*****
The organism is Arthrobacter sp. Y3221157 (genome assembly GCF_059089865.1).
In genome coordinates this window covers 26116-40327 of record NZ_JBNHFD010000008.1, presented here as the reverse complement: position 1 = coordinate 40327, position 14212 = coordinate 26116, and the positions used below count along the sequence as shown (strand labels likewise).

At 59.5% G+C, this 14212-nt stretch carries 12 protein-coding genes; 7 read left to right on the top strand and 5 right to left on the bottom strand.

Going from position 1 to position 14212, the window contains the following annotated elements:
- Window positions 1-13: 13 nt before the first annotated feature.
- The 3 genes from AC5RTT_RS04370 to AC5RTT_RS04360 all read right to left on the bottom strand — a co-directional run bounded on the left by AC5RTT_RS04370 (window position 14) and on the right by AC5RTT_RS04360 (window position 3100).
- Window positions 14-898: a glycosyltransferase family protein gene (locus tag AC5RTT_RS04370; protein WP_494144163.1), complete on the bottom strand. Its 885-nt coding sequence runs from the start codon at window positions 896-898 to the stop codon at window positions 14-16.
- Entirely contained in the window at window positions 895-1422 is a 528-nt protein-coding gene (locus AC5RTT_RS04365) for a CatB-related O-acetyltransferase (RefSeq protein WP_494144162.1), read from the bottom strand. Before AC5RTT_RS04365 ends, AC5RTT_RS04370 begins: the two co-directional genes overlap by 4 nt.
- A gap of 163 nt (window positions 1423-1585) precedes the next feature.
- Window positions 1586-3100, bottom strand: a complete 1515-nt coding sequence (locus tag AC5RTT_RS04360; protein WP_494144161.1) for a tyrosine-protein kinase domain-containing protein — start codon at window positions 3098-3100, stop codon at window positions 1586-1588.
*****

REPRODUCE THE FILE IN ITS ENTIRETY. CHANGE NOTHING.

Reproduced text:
The organism is Arthrobacter sp. Y3221157 (genome assembly GCF_059089865.1).
In genome coordinates this window covers 26116-40327 of record NZ_JBNHFD010000008.1, presented here as the reverse complement: position 1 = coordinate 40327, position 14212 = coordinate 26116, and the positions used below count along the sequence as shown (strand labels likewise).

At 59.5% G+C, this 14212-nt stretch carries 12 protein-coding genes; 7 read left to right on the top strand and 5 right to left on the bottom strand.

Going from position 1 to position 14212, the window contains the following annotated elements:
- Window positions 1-13: 13 nt before the first annotated feature.
- The 3 genes from AC5RTT_RS04370 to AC5RTT_RS04360 all read right to left on the bottom strand — a co-directional run bounded on the left by AC5RTT_RS04370 (window position 14) and on the right by AC5RTT_RS04360 (window position 3100).
- Window positions 14-898: a glycosyltransferase family protein gene (locus tag AC5RTT_RS04370; protein WP_494144163.1), complete on the bottom strand. Its 885-nt coding sequence runs from the start codon at window positions 896-898 to the stop codon at window positions 14-16.
- Entirely contained in the window at window positions 895-1422 is a 528-nt protein-coding gene (locus AC5RTT_RS04365) for a CatB-related O-acetyltransferase (RefSeq protein WP_494144162.1), read from the bottom strand. Before AC5RTT_RS04365 ends, AC5RTT_RS04370 begins: the two co-directional genes overlap by 4 nt.
- A gap of 163 nt (window positions 1423-1585) precedes the next feature.
- Window positions 1586-3100, bottom strand: a complete 1515-nt coding sequence (locus tag AC5RTT_RS04360; protein WP_494144161.1) for a tyrosine-protein kinase domain-containing protein — start codon at window positions 3098-3100, stop codon at window positions 1586-1588.